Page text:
Category Archives: Green Buildings

When should you hire a professional interior designer?

I’ve been practicing commercial interior design for over 20 years, yet many people are still unsure about what I do.  The industry hasn’t been effective at making the profession as well-known as other design professions, and with overlaps with both architecture and interior decoration, true interior design can be seen as a bit of an unknown.

One key difference between interior design and architecture is scale.  To design a building is a much larger proposition than designing an interior space.  In my experience, there are benefits to having both architects and interior designers on a project team.  As in all professions, some members will have more or less experience than others.  Some architects are better at designing interiors while other architects are better at master planning.  Some interior designers are better at decoration than with details.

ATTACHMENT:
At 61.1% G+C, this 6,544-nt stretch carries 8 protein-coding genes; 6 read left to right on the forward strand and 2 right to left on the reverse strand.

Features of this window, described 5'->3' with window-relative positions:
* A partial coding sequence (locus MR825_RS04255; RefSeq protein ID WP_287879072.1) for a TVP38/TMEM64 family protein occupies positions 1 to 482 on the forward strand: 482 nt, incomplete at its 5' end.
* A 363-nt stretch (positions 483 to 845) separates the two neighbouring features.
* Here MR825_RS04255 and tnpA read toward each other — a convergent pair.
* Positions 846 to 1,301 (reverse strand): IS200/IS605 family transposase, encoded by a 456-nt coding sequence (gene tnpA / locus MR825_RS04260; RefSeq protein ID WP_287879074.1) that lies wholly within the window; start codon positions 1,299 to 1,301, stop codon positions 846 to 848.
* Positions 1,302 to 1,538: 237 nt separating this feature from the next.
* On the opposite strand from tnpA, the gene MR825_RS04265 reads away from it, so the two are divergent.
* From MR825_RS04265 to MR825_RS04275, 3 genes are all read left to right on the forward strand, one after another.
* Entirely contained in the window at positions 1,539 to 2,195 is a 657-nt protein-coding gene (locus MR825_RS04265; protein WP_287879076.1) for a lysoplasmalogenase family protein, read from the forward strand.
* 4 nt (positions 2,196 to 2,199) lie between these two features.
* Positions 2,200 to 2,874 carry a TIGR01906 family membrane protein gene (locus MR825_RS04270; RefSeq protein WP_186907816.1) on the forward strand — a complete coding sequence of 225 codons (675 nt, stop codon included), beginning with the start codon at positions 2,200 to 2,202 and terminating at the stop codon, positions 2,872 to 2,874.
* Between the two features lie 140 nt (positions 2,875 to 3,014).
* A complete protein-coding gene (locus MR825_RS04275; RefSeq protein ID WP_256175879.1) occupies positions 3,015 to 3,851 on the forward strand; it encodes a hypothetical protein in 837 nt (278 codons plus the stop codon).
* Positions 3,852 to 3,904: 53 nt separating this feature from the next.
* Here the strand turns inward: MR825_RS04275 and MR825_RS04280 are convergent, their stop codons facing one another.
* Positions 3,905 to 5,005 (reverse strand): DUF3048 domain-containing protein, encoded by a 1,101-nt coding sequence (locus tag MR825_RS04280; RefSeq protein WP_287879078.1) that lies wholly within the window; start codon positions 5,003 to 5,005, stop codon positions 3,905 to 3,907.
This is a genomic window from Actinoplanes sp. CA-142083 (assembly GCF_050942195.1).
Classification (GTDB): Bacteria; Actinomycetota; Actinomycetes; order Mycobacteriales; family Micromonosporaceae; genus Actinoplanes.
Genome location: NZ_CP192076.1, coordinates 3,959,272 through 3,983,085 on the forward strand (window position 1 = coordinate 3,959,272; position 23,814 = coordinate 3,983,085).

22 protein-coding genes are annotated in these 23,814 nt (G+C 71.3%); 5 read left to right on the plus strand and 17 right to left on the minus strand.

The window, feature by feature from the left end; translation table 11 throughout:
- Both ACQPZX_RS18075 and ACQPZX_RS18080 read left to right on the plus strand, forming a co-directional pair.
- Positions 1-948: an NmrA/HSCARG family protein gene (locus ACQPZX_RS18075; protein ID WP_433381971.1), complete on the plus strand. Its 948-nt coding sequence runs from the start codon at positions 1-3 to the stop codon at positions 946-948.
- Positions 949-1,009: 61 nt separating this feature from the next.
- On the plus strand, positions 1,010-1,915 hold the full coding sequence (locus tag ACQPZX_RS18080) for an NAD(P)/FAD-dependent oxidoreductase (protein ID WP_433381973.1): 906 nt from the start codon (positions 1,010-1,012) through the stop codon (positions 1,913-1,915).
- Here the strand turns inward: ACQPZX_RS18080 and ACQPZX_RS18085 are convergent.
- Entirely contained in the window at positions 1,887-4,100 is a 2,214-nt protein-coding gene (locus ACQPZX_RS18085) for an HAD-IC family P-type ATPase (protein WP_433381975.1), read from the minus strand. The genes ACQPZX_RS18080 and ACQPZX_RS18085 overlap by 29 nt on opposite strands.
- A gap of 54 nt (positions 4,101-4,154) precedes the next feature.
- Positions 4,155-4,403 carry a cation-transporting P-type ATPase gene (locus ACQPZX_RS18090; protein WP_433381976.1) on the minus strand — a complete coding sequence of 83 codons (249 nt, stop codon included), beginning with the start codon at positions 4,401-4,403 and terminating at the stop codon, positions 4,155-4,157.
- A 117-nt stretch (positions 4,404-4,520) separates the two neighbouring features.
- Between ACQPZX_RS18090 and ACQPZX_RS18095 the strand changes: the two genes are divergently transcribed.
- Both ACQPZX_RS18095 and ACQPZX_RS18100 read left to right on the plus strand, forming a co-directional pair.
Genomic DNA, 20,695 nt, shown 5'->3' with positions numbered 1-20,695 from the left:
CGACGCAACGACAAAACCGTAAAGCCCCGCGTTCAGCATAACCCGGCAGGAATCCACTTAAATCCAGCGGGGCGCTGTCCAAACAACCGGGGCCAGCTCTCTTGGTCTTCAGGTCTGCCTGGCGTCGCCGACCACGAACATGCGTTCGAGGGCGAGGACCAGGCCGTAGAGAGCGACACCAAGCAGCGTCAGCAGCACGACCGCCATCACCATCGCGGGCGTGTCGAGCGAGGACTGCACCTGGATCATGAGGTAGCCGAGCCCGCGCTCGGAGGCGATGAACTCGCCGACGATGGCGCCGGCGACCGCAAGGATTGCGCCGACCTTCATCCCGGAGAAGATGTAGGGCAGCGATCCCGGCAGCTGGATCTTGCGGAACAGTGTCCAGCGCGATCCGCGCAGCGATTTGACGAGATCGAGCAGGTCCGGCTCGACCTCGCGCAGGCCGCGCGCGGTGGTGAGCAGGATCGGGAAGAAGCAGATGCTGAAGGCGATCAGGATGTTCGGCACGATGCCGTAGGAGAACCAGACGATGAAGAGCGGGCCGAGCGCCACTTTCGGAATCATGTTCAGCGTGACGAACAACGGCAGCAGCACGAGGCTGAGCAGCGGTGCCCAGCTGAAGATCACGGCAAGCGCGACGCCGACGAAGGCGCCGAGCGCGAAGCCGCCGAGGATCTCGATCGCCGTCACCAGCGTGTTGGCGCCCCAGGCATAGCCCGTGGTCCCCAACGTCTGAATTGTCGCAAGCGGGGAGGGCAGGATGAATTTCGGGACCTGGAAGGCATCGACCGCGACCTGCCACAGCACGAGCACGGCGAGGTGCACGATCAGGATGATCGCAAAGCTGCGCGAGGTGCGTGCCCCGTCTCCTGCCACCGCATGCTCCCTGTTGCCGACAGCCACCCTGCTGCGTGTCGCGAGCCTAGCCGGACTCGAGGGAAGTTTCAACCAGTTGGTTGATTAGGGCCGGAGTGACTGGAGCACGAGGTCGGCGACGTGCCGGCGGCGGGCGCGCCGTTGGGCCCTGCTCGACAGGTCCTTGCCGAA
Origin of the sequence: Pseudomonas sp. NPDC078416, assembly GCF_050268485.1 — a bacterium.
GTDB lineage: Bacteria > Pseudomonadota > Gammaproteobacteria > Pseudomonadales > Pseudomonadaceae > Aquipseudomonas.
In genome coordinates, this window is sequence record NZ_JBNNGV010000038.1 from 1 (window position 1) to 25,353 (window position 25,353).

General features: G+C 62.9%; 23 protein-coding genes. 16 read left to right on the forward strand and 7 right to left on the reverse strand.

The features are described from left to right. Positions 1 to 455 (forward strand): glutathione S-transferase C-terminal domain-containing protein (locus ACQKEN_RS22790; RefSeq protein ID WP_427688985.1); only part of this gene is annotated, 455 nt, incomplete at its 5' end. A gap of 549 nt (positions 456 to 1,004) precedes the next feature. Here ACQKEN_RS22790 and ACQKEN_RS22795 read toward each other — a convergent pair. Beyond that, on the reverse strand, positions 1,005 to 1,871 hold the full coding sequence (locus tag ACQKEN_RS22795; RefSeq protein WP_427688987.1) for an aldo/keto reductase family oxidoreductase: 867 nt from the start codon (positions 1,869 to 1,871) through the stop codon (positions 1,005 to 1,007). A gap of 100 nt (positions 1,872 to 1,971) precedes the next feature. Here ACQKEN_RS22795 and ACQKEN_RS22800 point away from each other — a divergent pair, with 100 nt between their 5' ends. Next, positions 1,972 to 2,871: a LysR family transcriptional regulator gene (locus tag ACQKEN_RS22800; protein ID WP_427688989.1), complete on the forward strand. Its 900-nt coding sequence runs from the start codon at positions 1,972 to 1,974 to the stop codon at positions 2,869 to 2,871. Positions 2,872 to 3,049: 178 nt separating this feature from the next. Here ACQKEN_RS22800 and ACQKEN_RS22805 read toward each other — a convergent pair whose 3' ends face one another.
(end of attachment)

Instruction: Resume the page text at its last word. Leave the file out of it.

In some cases, you will be required to hire an architect – if your project is a new commercial building or adding on to an existing one, or if your project encompasses a renovation over 7,500 square feet.  Municipalities have their own requirements for when drawings and specifications need to be signed and sealed by a registered architect.  For example, in Charleston, if your project will cost more than $50,000 in construction, you’ll need an architect.

So, when should you consider hiring a professional interior designer?  Here are some answers to that question:

When your business is open to the general public.

Commercial interiors is vastly different from residential interior decoration in that the profession is concerned with the health, safety, and welfare of building occupants.  There are certain building codes, life safety codes, and Americans with Disabilities Act (ADA) regulations which interior designers must address.  For example, there are minimum width requirements for corridors, slip resistance requirements for flooring materials, and specific requirements for ADA-accessible spaces, all of which will have an effect on the interior layout of a space.  These codes vary depending on the type of space as well; educational facilities have to meet different requirements than restaurants, which are different from office spaces, etc.